Review: Where the Lost Wander by Amy Harmon

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Synopsis from Goodreads:

In this epic and haunting love story set on the Oregon Trail, a family and their unlikely protector find their way through peril, uncertainty, and loss.

The Overland Trail, 1853: Naomi May never expected to be widowed at twenty. Eager to leave her grief behind, she sets off with her family for a life out West. On the trail, she forms an instant connection with John Lowry, a half-Pawnee man straddling two worlds and a stranger in both.

But life in a wagon train is fraught with hardship, fear, and death. Even as John and Naomi are drawn to each other, the trials of the journey and their disparate pasts work to keep them apart. John’s heritage gains them safe passage through hostile territory only to come between them as they seek to build a life together.

When a horrific tragedy strikes, decimating Naomi’s family and separating her from John, the promises they made are all they have left. Ripped apart, they can’t turn back, they can’t go on, and they can’t let go. Both will have to make terrible sacrifices to find each other, save each other, and eventually…make peace with who they are.

I received a copy of this title via NetGalley. It does not impact my review.

Where the Lost Wander will be published on April 28, 2020. 

While I used to read a lot of it, Historical Fiction hasn’t been my genre of choice for awhile. That made me a little hesitant going into Where the Lost Wander, but Amy Harmon’s beautiful writing definitely made me a fan again.

I may be dating myself here, but who remembers playing Oregon Trail as a kid? Where you cheered if your wagon made it across a river without capsizing or losing an oxen and you hoped the character named after you wouldn’t die from dysentery. It was a fun, supposedly educational game, but it wasn’t more than that. This book made those aspects of the game we laughed at feel real and horrifying. How easily sickness could spread through a group and kill multiple people. How if a wagon capsized while crossing water, everything a family owned could be lost. Harmon does an excellent job of painting a vivid picture of what life on the trail looked like.

That said, the story felt extremely slow paced, as it focused mostly on the day-to-day tasks on the trail or with a Native American tribe. Don’t get me wrong, I was deeply invested in the characters and their journey. Harmon’s writing is just as beautiful as it always is and that kept me reading. It just took me a little longer to read this book than I would expect for a book this size. The pace was slow and not a lot really happened for much of it, but I think it’s a testament to Harmon that those things didn’t really lessen my enjoyment of the story.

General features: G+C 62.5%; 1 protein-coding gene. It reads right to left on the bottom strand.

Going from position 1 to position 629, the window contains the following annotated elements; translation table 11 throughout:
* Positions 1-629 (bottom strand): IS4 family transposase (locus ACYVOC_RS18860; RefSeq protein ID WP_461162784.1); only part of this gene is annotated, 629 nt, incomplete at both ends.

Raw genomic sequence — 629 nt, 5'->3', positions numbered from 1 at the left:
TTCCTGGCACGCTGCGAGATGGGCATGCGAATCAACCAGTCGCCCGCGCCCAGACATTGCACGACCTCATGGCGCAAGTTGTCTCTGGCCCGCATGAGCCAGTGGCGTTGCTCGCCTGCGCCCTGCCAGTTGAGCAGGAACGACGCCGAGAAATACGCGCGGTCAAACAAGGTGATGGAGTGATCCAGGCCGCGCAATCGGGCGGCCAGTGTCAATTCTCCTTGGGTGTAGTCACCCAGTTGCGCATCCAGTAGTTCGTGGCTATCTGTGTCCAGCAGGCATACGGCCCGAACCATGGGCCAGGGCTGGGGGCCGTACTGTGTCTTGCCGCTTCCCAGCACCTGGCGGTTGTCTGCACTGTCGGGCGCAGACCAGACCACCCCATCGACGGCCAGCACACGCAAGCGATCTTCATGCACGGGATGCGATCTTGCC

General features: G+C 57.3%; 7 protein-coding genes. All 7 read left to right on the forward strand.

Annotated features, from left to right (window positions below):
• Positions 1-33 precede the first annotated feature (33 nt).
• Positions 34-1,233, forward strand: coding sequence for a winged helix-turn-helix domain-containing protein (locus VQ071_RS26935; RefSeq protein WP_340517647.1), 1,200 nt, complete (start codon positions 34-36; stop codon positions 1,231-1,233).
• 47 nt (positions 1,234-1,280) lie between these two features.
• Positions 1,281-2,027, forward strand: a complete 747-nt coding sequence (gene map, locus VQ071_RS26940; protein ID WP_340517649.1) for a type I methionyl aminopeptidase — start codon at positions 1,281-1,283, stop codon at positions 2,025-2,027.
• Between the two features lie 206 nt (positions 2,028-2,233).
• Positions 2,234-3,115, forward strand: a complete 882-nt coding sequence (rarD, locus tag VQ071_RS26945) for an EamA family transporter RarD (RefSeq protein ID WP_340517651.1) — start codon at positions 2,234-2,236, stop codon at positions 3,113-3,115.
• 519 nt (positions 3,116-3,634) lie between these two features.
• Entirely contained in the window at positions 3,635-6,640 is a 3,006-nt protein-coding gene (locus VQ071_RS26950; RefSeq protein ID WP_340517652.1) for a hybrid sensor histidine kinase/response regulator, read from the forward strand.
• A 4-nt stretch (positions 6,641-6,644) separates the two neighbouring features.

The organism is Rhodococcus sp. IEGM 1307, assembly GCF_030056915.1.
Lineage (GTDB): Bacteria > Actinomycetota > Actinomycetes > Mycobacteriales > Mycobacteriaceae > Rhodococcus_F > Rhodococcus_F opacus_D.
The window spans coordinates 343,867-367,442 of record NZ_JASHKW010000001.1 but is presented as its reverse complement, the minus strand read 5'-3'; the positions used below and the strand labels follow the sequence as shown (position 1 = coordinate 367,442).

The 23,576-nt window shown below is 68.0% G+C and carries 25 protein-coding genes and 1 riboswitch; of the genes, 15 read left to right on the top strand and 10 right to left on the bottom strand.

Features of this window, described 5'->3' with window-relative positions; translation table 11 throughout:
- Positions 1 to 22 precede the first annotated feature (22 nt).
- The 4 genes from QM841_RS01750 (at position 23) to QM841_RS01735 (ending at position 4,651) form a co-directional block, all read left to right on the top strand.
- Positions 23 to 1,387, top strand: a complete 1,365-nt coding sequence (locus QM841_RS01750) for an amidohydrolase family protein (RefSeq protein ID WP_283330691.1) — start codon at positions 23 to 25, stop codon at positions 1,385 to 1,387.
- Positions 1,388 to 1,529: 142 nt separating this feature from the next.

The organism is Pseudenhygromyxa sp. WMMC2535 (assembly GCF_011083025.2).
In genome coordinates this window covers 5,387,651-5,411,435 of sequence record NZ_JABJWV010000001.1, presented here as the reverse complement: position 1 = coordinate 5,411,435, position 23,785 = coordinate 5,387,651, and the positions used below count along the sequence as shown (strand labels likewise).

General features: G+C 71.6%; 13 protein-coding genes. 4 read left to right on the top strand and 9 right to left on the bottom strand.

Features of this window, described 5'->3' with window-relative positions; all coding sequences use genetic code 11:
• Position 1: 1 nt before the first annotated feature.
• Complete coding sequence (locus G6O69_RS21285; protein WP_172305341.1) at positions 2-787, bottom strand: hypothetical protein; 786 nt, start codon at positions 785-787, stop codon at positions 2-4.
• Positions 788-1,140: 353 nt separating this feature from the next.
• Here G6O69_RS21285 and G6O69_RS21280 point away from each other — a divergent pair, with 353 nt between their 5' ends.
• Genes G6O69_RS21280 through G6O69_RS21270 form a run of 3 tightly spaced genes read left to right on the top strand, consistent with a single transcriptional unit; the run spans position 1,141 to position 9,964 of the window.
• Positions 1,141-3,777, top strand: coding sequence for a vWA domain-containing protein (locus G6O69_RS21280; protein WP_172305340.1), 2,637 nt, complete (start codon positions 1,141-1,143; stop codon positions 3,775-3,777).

The story is told through dual POVs of Naomi and John and I thought it was used very effectively. I absolutely loved John. I found Naomi a little frustrating at times, but I did like her overall, as well as her family. I liked Chief Washakie and his friendship with John. And, of course, I really shipped the romance between John and Naomi. It wouldn’t be any Amy Harmon book without an epic romance and she definitely delivered.

Overall, I enjoyed Where the Lost Wander. Though it was a little slower paced than I like, I really loved the characters and the writing. I am impressed by how much research Harmon did for this book and how she really made the Oregon trail come alive. I definitely recommend this one to fans of Historical Fiction.

Overall Rating (out of 5): 4 Stars

8 thoughts on “Review: Where the Lost Wander by Amy Harmon

  1. I’m a big fan of this review. You basically told me everything I wanted to know. I don’t read a ton of historical fiction, but every once in a while I like it. I had been avoiding this one because I wasn’t really interested in the topic. (Even after playing Oregon Trail as a kid!) I just thought it would be depressing — like you mentioned how everything in that games is real. Add in that slow pace (I’ve read that in other reviews.), and I don’t know if I can bring myself to read this one despite the magic of Amy Harmon’s writing. Maybe I’ll wait until my kiddo is back in school and try to listen to it.

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  4. Look at me, reading posts from April. I’m totally getting caught up!! *facepalm*

    Anyway, great review!! As you know, the only Harmon book I’ve read so far is Making Faces, but this one sounds good as well. I don’t mind historical fiction that is realistic as long as that realisticness (new word lol) is tempered with hope. Lots of times in history have been incredibly difficult, but the reason that people persevered through them was because they had hope that their future was going to be better for themselves and for their children.

    My husband and I were just reminiscing about the Oregon Trail game the other day. Our favorite part was, of course, naming people in the wagon after people who you were annoyed with that day, and then ruthlessly not stopping to rest when they got sick haha The game may not have taught us much about history, but it definitely helped us out with revenge! 😀

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